With as messy as our system is, it is heartening to meet and work with many awesome teachers and administrators. I am fortunate to have a wonderful administration team in my building. Three people who value our time and do their best to support and help out where they can. What strikes me is how much they all care, the teachers and the administrators in the schools. Putting the education of hundreds of students in the hands of these folks is a great decision that anyone could see if they spent a little time talking to them or their students. It is a shame to think about these people hearing all the blame and pressure from a society that needs to see more of the picture than what is seen on the news.

One last thought. With “teacher effectiveness” rolling out, pay-by-performance already implemented in several places, it is amazing how little say the teachers have. The person spending fifty+ hours a week working and numerous hours thinking, planning, studying how to develop young minds, the one who stays up late worrying about how to reach Emma and Jayden, the one who uses their own paycheck to buy things for the classroom because it is easier than jumping through administrative loops or they do not have a budget, the one who brings in extra coats for students that need them, or any extra thing (A hint, it’s not just one or two teachers in a district, these are the type of people who go into teaching.) They have little control over how they are evaluated.

Could the students teach themselves today?

Great Expectations

When teaching a new skill, a new concept, anything, we do not expect the student to understand right away.  Often we do not expect perfection on even the tenth time through.  And yet I found myself this week, frustrated at how many areas of teaching I need to improve.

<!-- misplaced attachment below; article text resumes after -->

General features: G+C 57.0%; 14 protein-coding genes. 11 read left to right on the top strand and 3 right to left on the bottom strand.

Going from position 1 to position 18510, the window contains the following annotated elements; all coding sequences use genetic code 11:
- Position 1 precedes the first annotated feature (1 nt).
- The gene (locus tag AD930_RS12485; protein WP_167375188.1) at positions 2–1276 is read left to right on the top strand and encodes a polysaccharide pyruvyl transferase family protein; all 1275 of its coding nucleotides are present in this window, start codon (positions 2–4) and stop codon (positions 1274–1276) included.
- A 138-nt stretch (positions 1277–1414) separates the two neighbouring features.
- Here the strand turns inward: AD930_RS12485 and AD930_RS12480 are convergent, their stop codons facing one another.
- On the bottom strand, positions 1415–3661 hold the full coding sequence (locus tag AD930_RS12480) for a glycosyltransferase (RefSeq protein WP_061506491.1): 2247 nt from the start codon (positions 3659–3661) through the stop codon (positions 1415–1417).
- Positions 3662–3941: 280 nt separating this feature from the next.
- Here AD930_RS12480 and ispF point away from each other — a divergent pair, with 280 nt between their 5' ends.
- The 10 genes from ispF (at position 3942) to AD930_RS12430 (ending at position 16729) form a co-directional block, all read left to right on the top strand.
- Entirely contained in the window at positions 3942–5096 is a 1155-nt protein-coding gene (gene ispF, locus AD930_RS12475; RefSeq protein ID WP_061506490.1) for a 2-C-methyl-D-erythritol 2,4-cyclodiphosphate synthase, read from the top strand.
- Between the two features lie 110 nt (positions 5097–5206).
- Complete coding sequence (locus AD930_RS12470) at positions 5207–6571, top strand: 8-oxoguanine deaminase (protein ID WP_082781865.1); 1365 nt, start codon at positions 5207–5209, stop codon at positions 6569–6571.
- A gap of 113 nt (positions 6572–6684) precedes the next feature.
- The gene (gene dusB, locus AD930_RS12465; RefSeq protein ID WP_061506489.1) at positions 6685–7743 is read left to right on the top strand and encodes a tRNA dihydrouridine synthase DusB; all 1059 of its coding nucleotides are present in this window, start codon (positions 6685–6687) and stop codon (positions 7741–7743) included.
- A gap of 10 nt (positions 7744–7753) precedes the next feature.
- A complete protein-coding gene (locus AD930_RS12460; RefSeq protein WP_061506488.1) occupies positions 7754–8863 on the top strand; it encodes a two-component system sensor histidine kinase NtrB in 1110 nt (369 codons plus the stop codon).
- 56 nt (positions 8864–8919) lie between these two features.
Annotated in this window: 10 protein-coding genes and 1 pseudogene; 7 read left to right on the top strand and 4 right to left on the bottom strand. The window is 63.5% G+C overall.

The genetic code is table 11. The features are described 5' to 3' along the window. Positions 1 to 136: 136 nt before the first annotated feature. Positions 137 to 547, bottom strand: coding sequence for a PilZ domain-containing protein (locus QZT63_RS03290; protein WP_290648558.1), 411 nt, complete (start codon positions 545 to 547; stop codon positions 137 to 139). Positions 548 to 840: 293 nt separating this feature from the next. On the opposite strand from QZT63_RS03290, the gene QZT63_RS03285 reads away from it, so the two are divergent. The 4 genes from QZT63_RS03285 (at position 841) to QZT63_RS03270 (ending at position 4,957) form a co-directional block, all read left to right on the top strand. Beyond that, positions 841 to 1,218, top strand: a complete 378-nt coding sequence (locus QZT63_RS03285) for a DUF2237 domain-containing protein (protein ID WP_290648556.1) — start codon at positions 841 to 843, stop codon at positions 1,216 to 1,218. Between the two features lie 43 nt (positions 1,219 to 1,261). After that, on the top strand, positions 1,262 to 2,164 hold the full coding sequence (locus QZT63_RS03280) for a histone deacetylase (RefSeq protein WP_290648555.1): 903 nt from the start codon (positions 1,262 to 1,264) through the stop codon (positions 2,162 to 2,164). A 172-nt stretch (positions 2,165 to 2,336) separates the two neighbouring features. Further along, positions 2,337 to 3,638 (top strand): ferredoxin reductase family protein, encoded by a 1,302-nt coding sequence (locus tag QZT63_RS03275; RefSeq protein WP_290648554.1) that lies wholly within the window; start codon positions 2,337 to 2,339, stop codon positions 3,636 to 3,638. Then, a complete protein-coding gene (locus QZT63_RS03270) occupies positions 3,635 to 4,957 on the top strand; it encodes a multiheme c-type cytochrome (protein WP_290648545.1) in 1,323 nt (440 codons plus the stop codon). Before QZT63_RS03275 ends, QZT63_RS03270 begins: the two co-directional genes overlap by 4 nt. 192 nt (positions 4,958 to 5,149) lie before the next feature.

Discussing this frustration, with an impending test that can impact my pay scale, it was brought up that I would never expect my students to have it right the very first time through.  Why do I expect anything different from my first year?  Putting the experience so far in perspective, I have not taught through November, through Thanksgiving or other holidays, have not seen what happens after winter break.  This is all new territory.  As much as I have been learning and growing over the last three months, I do not have the experience with kids during other seasons, weather patterns, holidays, etc.  No one expects that I will be perfect (far from it) in the first year, I need to give myself a little breathing room to enjoy everything that is coming.

It is difficult to remember not to beat yourself up at times.  (Do those years of college and long discussions, ideas about education not count for any experience?)  That moment of realization too late to change what was just said, fixing the lesson that just happened, reflecting on that discussion in a college course about something really important you just missed.  After three months in other jobs, I had the system worked out, a few questions here and there.  Not so with teaching.  The most difficult is wondering whether or not I said the right thing in moments when students come to you to talk.  Bullying on the playground, frustration over a game of four square, having a rough day because grandma passed away, or any number of other variables in life.  I hope to be a positive influence and take these moments seriously.  We must remember it is always up to the individual what they choose to take from what others say.

The last part is time and energy.  Monday through Friday I am at school from 6:30am until usually 5:30-6:00pm.  Prepping, writing and reworking lessons, adding music terms to my walls, keeping track of band attendance, finding music to sing, listen to, play instruments with, and I could keep listing the massive variety of tasks.  Nearly twelve hours and when I am home, there is not much energy left to focus on anything besides some shows on Netflix.  I still think about school, in fact most nights I’ll wake up around two or three with thoughts running through about the next day.  I catch myself being bummed about not taking that down time and turning it into more work time.  Why should I have a life, I have students that need to learn!